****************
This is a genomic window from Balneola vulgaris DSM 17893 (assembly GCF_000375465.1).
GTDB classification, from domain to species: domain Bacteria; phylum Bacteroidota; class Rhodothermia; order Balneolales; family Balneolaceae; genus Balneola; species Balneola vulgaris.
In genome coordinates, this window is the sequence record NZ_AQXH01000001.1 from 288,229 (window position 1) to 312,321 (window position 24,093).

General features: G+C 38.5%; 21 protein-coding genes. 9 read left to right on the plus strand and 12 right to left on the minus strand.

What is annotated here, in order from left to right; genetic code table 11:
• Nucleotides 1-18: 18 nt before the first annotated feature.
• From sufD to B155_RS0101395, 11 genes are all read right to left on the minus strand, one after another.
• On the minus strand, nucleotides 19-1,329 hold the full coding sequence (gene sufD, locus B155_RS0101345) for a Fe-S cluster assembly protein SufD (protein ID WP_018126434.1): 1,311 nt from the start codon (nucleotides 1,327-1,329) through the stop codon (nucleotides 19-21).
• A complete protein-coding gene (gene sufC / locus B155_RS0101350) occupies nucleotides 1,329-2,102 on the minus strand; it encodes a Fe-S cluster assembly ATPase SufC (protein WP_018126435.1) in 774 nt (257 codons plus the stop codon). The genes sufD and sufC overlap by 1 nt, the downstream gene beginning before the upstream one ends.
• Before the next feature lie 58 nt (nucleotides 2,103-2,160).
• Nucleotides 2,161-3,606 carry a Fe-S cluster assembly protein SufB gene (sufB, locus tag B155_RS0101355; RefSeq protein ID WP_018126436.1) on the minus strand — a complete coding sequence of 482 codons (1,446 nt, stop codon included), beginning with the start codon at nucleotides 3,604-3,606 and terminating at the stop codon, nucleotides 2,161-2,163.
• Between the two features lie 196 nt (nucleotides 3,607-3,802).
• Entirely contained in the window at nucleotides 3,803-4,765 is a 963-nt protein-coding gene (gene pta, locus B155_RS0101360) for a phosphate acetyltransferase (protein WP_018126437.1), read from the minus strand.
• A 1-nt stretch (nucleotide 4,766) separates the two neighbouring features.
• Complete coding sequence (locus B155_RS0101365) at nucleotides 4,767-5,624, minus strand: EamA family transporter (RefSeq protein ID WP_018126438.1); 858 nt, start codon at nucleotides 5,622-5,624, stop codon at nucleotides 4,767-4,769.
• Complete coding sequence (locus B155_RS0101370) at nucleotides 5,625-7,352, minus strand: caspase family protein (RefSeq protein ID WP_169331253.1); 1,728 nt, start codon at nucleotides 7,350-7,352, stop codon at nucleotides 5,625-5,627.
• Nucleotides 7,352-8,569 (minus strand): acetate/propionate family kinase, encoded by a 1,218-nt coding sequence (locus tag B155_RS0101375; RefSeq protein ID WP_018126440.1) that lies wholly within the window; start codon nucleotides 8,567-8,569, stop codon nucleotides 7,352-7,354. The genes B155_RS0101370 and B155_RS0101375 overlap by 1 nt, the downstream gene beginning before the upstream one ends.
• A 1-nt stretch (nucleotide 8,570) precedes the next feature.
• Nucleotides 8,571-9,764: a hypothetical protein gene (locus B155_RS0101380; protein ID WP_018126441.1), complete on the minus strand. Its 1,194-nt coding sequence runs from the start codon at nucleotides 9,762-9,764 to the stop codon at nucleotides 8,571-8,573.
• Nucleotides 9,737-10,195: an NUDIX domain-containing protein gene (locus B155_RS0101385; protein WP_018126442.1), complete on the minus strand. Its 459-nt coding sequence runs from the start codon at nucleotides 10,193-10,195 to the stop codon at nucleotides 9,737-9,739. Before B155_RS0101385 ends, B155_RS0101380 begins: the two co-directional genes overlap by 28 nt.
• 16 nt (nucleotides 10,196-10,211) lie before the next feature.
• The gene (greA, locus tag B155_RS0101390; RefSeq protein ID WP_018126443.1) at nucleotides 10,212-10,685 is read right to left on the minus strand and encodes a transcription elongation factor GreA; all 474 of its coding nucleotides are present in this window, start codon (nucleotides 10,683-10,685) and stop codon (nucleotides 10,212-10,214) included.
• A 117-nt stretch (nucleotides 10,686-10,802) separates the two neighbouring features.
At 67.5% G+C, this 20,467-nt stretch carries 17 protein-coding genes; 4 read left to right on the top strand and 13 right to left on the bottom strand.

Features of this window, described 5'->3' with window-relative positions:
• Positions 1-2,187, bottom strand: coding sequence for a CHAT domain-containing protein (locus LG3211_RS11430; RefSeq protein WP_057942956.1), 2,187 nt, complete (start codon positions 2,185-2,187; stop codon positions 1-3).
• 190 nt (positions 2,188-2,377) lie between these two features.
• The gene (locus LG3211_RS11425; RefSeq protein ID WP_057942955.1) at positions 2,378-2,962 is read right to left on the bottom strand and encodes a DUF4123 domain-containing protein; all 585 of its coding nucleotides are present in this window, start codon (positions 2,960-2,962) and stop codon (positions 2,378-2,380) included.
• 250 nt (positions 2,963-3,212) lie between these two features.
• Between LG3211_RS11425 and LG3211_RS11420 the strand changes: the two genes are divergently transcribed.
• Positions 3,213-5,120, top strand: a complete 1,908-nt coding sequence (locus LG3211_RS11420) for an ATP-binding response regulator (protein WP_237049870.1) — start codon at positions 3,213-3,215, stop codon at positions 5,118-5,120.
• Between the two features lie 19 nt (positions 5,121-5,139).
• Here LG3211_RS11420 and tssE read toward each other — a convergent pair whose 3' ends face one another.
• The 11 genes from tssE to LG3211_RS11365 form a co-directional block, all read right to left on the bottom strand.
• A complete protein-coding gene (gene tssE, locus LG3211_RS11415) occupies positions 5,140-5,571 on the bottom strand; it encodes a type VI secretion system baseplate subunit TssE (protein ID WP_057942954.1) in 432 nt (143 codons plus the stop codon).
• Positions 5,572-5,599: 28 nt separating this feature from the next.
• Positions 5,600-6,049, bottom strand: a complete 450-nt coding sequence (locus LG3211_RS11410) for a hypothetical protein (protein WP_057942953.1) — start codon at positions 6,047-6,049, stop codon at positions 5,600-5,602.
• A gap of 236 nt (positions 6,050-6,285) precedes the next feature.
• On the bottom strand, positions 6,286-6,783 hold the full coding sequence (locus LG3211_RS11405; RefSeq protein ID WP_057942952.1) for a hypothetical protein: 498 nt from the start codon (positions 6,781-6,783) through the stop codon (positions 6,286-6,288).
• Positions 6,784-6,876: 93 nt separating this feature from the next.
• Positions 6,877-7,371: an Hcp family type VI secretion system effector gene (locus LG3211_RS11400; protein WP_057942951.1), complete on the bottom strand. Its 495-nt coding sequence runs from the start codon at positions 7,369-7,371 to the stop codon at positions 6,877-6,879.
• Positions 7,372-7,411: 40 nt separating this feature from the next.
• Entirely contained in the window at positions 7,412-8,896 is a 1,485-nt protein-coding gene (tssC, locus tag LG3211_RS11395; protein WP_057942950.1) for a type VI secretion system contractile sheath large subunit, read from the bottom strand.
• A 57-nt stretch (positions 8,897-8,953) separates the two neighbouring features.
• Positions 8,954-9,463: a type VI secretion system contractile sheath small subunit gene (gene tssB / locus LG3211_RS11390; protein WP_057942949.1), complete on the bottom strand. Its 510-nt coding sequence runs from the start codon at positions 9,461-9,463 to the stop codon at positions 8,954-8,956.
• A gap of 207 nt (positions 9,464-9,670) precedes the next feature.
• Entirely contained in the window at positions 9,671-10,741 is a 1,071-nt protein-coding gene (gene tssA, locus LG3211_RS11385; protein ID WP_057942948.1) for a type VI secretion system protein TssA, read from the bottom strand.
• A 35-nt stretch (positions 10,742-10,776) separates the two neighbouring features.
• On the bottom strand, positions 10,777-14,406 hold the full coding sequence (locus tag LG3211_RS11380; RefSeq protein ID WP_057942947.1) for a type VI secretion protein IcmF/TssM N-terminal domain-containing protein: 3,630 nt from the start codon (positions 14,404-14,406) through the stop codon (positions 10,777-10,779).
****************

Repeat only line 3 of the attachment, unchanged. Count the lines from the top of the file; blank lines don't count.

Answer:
In genome coordinates, this window is the sequence record NZ_AQXH01000001.1 from 288,229 (window position 1) to 312,321 (window position 24,093).